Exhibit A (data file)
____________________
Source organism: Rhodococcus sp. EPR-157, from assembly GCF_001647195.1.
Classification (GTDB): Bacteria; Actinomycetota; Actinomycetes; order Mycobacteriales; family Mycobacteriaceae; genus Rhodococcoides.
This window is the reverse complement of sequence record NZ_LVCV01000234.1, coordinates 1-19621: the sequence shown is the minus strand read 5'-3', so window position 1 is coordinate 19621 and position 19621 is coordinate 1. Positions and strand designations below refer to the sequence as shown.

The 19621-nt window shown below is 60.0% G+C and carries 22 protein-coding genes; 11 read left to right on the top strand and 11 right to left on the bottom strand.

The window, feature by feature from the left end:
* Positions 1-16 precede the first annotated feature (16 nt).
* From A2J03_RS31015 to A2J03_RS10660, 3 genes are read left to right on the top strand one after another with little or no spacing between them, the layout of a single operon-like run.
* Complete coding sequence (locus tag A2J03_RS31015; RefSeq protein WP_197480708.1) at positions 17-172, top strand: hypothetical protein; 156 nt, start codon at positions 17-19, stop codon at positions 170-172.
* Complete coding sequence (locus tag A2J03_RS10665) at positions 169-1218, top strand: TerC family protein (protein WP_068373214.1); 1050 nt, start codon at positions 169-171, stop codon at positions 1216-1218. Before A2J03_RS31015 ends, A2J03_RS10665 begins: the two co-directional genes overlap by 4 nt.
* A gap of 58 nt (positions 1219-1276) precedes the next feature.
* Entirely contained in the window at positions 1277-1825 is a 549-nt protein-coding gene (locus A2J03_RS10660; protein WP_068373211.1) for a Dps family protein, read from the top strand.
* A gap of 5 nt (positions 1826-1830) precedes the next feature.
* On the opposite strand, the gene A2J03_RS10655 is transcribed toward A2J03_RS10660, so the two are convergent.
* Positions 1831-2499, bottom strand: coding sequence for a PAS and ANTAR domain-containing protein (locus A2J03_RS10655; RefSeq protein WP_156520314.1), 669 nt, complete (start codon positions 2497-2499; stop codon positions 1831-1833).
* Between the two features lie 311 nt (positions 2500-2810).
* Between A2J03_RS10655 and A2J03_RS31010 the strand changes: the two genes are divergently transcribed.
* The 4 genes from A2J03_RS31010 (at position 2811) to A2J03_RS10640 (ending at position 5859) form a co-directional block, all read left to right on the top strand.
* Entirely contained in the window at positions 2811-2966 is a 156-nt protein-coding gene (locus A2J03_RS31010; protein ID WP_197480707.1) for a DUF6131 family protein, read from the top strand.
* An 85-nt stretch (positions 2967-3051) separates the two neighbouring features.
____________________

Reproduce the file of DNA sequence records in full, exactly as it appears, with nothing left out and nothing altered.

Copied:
Source organism: Rhodococcus sp. EPR-157, from assembly GCF_001647195.1.
Classification (GTDB): Bacteria; Actinomycetota; Actinomycetes; order Mycobacteriales; family Mycobacteriaceae; genus Rhodococcoides.
This window is the reverse complement of sequence record NZ_LVCV01000234.1, coordinates 1-19621: the sequence shown is the minus strand read 5'-3', so window position 1 is coordinate 19621 and position 19621 is coordinate 1. Positions and strand designations below refer to the sequence as shown.

The 19621-nt window shown below is 60.0% G+C and carries 22 protein-coding genes; 11 read left to right on the top strand and 11 right to left on the bottom strand.

The window, feature by feature from the left end:
* Positions 1-16 precede the first annotated feature (16 nt).
* From A2J03_RS31015 to A2J03_RS10660, 3 genes are read left to right on the top strand one after another with little or no spacing between them, the layout of a single operon-like run.
* Complete coding sequence (locus tag A2J03_RS31015; RefSeq protein WP_197480708.1) at positions 17-172, top strand: hypothetical protein; 156 nt, start codon at positions 17-19, stop codon at positions 170-172.
* Complete coding sequence (locus tag A2J03_RS10665) at positions 169-1218, top strand: TerC family protein (protein WP_068373214.1); 1050 nt, start codon at positions 169-171, stop codon at positions 1216-1218. Before A2J03_RS31015 ends, A2J03_RS10665 begins: the two co-directional genes overlap by 4 nt.
* A gap of 58 nt (positions 1219-1276) precedes the next feature.
* Entirely contained in the window at positions 1277-1825 is a 549-nt protein-coding gene (locus A2J03_RS10660; protein WP_068373211.1) for a Dps family protein, read from the top strand.
* A gap of 5 nt (positions 1826-1830) precedes the next feature.
* On the opposite strand, the gene A2J03_RS10655 is transcribed toward A2J03_RS10660, so the two are convergent.
* Positions 1831-2499, bottom strand: coding sequence for a PAS and ANTAR domain-containing protein (locus A2J03_RS10655; RefSeq protein WP_156520314.1), 669 nt, complete (start codon positions 2497-2499; stop codon positions 1831-1833).
* Between the two features lie 311 nt (positions 2500-2810).
* Between A2J03_RS10655 and A2J03_RS31010 the strand changes: the two genes are divergently transcribed.
* The 4 genes from A2J03_RS31010 (at position 2811) to A2J03_RS10640 (ending at position 5859) form a co-directional block, all read left to right on the top strand.
* Entirely contained in the window at positions 2811-2966 is a 156-nt protein-coding gene (locus A2J03_RS31010; protein ID WP_197480707.1) for a DUF6131 family protein, read from the top strand.
* An 85-nt stretch (positions 2967-3051) separates the two neighbouring features.